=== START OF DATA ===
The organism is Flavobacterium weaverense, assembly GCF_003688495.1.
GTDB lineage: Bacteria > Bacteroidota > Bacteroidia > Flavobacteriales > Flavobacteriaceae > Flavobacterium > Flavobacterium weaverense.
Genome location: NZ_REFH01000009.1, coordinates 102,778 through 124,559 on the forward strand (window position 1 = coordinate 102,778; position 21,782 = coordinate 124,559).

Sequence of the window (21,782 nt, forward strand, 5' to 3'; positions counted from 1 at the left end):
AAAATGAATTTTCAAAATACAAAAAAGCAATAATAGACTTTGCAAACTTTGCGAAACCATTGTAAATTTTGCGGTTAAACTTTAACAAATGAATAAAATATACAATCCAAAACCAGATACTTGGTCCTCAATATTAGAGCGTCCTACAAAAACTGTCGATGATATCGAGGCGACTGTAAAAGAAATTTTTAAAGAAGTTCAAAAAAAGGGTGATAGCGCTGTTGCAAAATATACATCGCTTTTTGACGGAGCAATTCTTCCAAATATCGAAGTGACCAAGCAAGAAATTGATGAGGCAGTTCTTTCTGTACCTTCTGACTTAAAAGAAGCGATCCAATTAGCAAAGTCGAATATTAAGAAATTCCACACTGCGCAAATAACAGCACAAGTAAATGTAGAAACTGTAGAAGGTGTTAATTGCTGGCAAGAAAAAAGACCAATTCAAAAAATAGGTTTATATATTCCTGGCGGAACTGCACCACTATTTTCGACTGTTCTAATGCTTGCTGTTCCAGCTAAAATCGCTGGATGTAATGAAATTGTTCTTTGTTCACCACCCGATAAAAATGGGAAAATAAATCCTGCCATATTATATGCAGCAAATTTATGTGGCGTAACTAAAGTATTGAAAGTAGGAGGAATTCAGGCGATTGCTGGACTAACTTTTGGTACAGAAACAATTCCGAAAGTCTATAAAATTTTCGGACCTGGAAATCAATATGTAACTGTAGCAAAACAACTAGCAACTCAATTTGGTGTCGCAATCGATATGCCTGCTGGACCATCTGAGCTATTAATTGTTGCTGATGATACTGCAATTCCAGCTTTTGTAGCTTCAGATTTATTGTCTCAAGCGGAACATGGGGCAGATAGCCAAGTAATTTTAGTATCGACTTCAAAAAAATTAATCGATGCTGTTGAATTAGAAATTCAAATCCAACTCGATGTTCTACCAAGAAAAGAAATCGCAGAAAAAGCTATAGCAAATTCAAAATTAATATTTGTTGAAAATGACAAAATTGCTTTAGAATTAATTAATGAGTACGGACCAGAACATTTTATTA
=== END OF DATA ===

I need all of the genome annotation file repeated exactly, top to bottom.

The organism is Flavobacterium weaverense, assembly GCF_003688495.1.
GTDB lineage: Bacteria > Bacteroidota > Bacteroidia > Flavobacteriales > Flavobacteriaceae > Flavobacterium > Flavobacterium weaverense.
Genome location: NZ_REFH01000009.1, coordinates 102,778 through 124,559 on the forward strand (window position 1 = coordinate 102,778; position 21,782 = coordinate 124,559).

Sequence of the window (21,782 nt, forward strand, 5' to 3'; positions counted from 1 at the left end):
AAAATGAATTTTCAAAATACAAAAAAGCAATAATAGACTTTGCAAACTTTGCGAAACCATTGTAAATTTTGCGGTTAAACTTTAACAAATGAATAAAATATACAATCCAAAACCAGATACTTGGTCCTCAATATTAGAGCGTCCTACAAAAACTGTCGATGATATCGAGGCGACTGTAAAAGAAATTTTTAAAGAAGTTCAAAAAAAGGGTGATAGCGCTGTTGCAAAATATACATCGCTTTTTGACGGAGCAATTCTTCCAAATATCGAAGTGACCAAGCAAGAAATTGATGAGGCAGTTCTTTCTGTACCTTCTGACTTAAAAGAAGCGATCCAATTAGCAAAGTCGAATATTAAGAAATTCCACACTGCGCAAATAACAGCACAAGTAAATGTAGAAACTGTAGAAGGTGTTAATTGCTGGCAAGAAAAAAGACCAATTCAAAAAATAGGTTTATATATTCCTGGCGGAACTGCACCACTATTTTCGACTGTTCTAATGCTTGCTGTTCCAGCTAAAATCGCTGGATGTAATGAAATTGTTCTTTGTTCACCACCCGATAAAAATGGGAAAATAAATCCTGCCATATTATATGCAGCAAATTTATGTGGCGTAACTAAAGTATTGAAAGTAGGAGGAATTCAGGCGATTGCTGGACTAACTTTTGGTACAGAAACAATTCCGAAAGTCTATAAAATTTTCGGACCTGGAAATCAATATGTAACTGTAGCAAAACAACTAGCAACTCAATTTGGTGTCGCAATCGATATGCCTGCTGGACCATCTGAGCTATTAATTGTTGCTGATGATACTGCAATTCCAGCTTTTGTAGCTTCAGATTTATTGTCTCAAGCGGAACATGGGGCAGATAGCCAAGTAATTTTAGTATCGACTTCAAAAAAATTAATCGATGCTGTTGAATTAGAAATTCAAATCCAACTCGATGTTCTACCAAGAAAAGAAATCGCAGAAAAAGCTATAGCAAATTCAAAATTAATATTTGTTGAAAATGACAAAATTGCTTTAGAATTAATTAATGAGTACGGACCAGAACATTTTATTA